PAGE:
In the unfortunate event a person is violated, he or she can access services such as post- exposure prophylaxis. These are just a few examples of the varied options we have at our disposal that we can use to ensure that we do not get infected with HIV.”
He observed that men are still not accessing HIV services, hence a large proportion of the men in Swaziland do not know their status, and visit health facilities only when they are already very sick.
He encouraged participants to commit to ending AIDS together and change this trend. He urged that “Men as heads of families should set the example by taking the initiative to access health services early to avoid complications later.”
Minister Mabuza, however, noted that stigma and discrimination remain a menace to all the effort made in addressing HIV and AIDS. He stated that stigma is one of the main reasons why men and young people are reluctant to test for HIV, to disclose their status and access treatment.
“During this time of the World AIDS campaign, let us double our efforts to fight stigma and discrimination. Let us commit to working together to overcome ignorance and address all ills which cause stigma and discrimination, including fear,” he said.
– The venue was Njojane Primary School under Hlane Inkhundla.
The guest speaker, Honourable Phineas Magagula, Minister of Education and Training, who spoke through Mhlume Member of Parliament, Honourable Sifiso Magagula.
The minister noted that the “ENDING AIDS TOGETHER’ theme is fitting for the nation as it provides an opportunity to reaffirm our determination to work together in taking the response to the next level, and should inspire us to unite as we engage the ‘last push’ towards an AIDS free Swaziland.”
He said the day was an occasion not only to reflect on what the country has achieved so far, but to strategise on how we will overcome the epidemic, with the objective being for every Swazi to know their status. Those living with HIV should be initiated on treatment immediately and assisted to adhere, while those that are HIV negative should be encouraged to remain so, to end AIDS by 2022.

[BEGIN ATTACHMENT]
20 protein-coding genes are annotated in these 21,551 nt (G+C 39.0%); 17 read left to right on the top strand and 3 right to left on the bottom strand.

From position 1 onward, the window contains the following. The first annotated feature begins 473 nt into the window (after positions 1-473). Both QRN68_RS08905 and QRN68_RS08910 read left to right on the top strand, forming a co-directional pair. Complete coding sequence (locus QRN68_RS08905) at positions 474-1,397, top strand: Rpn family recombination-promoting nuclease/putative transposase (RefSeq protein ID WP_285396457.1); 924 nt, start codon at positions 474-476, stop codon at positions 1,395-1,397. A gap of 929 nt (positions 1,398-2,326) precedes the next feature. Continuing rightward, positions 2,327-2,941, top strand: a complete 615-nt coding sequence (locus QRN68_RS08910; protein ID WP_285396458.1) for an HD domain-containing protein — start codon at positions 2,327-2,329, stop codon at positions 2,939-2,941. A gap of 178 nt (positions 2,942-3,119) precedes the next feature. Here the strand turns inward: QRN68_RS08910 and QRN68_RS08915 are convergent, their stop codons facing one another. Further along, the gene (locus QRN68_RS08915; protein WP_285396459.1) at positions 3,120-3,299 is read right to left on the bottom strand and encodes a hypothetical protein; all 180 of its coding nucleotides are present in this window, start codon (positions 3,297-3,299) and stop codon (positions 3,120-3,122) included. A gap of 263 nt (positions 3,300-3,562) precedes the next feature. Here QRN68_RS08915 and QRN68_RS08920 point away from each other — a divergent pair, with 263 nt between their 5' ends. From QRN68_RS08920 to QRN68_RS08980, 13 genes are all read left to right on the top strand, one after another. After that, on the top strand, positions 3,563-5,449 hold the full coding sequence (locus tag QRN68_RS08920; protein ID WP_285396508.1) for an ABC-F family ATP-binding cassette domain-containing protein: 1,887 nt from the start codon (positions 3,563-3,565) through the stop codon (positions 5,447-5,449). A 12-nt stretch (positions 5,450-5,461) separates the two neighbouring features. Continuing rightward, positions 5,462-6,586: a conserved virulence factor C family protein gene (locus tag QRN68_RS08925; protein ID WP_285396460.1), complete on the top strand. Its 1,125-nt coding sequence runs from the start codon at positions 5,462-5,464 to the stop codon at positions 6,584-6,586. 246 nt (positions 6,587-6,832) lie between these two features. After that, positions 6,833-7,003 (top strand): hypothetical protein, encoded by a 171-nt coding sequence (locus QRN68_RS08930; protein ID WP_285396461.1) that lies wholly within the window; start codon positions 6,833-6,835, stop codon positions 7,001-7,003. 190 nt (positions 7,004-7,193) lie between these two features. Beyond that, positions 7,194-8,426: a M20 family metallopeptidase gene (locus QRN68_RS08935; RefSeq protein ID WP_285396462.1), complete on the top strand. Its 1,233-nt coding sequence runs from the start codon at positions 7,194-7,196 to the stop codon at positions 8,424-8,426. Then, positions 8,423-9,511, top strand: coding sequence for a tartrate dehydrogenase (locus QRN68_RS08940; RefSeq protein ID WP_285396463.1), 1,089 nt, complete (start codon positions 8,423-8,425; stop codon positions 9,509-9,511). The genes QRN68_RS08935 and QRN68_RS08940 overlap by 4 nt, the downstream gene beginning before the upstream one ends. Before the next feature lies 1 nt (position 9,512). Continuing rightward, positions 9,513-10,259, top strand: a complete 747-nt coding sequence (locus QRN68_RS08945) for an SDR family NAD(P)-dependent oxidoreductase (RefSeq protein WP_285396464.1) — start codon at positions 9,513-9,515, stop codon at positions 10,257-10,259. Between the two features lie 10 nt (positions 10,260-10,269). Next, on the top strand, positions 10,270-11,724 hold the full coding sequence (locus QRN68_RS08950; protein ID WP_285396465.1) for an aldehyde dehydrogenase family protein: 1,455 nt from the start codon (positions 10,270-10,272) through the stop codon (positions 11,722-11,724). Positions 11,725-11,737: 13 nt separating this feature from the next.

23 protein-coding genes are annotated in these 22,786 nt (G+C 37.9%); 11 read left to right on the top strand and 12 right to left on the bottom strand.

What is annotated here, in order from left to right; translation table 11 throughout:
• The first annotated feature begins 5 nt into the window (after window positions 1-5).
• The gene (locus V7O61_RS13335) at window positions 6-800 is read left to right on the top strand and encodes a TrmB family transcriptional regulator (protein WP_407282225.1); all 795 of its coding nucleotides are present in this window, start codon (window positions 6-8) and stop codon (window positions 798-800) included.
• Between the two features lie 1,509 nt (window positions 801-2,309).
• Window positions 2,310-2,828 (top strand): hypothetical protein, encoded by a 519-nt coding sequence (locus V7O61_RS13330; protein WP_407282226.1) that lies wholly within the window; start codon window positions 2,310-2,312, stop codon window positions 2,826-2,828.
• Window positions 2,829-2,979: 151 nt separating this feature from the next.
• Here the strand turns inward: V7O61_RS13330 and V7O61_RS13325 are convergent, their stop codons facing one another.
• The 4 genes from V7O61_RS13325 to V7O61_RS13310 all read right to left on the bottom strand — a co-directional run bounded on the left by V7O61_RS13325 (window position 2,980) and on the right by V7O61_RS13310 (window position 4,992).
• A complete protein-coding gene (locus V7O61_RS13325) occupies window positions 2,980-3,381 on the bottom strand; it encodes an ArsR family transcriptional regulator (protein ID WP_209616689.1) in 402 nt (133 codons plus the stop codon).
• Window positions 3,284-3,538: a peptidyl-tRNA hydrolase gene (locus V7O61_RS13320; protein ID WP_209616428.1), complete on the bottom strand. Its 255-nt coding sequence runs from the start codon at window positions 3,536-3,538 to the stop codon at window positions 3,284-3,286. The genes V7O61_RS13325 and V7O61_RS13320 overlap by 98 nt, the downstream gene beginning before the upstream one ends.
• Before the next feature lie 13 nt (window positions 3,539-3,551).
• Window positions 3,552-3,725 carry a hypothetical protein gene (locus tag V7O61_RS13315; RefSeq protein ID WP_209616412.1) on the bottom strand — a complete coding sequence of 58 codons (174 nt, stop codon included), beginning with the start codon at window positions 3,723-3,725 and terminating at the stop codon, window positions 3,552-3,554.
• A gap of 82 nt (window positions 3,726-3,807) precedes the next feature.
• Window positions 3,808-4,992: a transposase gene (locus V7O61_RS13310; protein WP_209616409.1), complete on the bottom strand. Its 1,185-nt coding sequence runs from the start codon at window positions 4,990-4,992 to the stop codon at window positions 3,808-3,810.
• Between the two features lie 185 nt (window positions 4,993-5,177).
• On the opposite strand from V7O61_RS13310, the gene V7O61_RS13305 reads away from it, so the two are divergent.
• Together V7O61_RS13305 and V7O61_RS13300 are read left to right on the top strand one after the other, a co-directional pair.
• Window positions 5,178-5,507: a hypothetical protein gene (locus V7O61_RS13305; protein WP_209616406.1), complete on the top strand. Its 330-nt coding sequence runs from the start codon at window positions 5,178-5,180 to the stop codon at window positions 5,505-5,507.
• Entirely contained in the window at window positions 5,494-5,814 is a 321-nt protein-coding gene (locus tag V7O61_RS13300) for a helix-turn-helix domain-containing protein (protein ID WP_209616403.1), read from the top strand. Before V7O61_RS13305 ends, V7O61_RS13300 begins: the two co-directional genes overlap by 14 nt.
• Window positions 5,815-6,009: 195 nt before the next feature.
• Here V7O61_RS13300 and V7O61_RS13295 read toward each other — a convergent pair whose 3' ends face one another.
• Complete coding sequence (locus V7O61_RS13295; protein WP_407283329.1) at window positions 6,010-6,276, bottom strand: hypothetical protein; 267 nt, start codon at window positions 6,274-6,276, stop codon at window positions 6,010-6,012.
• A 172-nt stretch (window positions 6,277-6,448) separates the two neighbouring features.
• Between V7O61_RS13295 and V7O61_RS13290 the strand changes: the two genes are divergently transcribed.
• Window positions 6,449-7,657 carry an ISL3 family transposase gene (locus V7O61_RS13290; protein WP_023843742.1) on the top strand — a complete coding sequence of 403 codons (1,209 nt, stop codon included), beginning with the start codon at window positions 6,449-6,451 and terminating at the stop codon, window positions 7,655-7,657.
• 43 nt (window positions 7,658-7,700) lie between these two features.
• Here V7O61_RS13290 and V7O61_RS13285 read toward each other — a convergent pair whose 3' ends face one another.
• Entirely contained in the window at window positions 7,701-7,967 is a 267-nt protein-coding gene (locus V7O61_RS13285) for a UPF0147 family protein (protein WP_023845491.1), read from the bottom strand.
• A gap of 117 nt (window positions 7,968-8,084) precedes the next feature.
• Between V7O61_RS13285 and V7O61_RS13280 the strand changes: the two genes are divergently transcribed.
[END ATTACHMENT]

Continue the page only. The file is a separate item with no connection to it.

With the 16 Days of Activism against Gender-Based Violence campaign running alongside the Lubombo regional WAC, Minister Magagula also had a message regarding the GBV scourge.
“There is an undesirable practice that seems to be growing in our society, that of gender based violence, including raping of minors below the age of five. Not only does it perpetuate the spread of HIV, but it undermines humanity.
This is unacceptable. Real men must stand and be protectors or shields of adolescent girls and the young instead of being perpetrators. I appeal to the leadership within our community to raise the bar when it comes to such issues so that this despicable behaviour is abolished,” he said.
As both Minister responsible for HIV/AIDS and as Head of Government, the Right Honourable Prime Minister, Dr. B. Sibusiso Dlamini, offered his official annual World AIDS Day message through a statement read by the Acting Prime Minister, Senator Paul Dlamini at Sigwe Inkhundla in the Shiselweni region, on 1 December.
the prime minister said that an enormous amount of progress has been made across the world, further noting that we have partnership between governments, communities, non-governmental organisations and generous development partners such as PEPFAR and the Global Fund to thank for that progress.
He urged that we should never forget the remarkable scientific achievement represented by the anti-retroviral medication itself, which has transformed societies and economies and pointed them back towards the place from which HIV and AIDS mercilessly drove them.
“Ending AIDS in Swaziland by 2022 is an objective we must turn into reality. HIV prevention is an essential component of Ending AIDS in our families, communities and across the country. Preventing HIV requires there be no new infections.
The recent SHIMS 2 results in that respect are inspiring and strengthen our resolve that, as nation, we can end AIDS as a public health threat by 2022. Globally, all countries are expected to systematically deliver on prevention outcomes,’ stated Dlamini.
The prime minister then presented the United Nations 100 days action plan to the Swazi Nation as a short-term roadmap to catalyse the country’s collective efforts and provide a boost to the national prevention response. Through this roadmap, Swaziland is expected to demonstrate progress in attainment of the Ten Point Plan for accelerating prevention at the country level, and report back in February 2018.
The Ten Point Plan aims at meeting the target of reducing new infections by 75 per cent between now and 2020. “I call upon the nation, young and old, to embrace this target of reducing new infections.”
The choice is yours. What are you doing to end AIDS by 2022?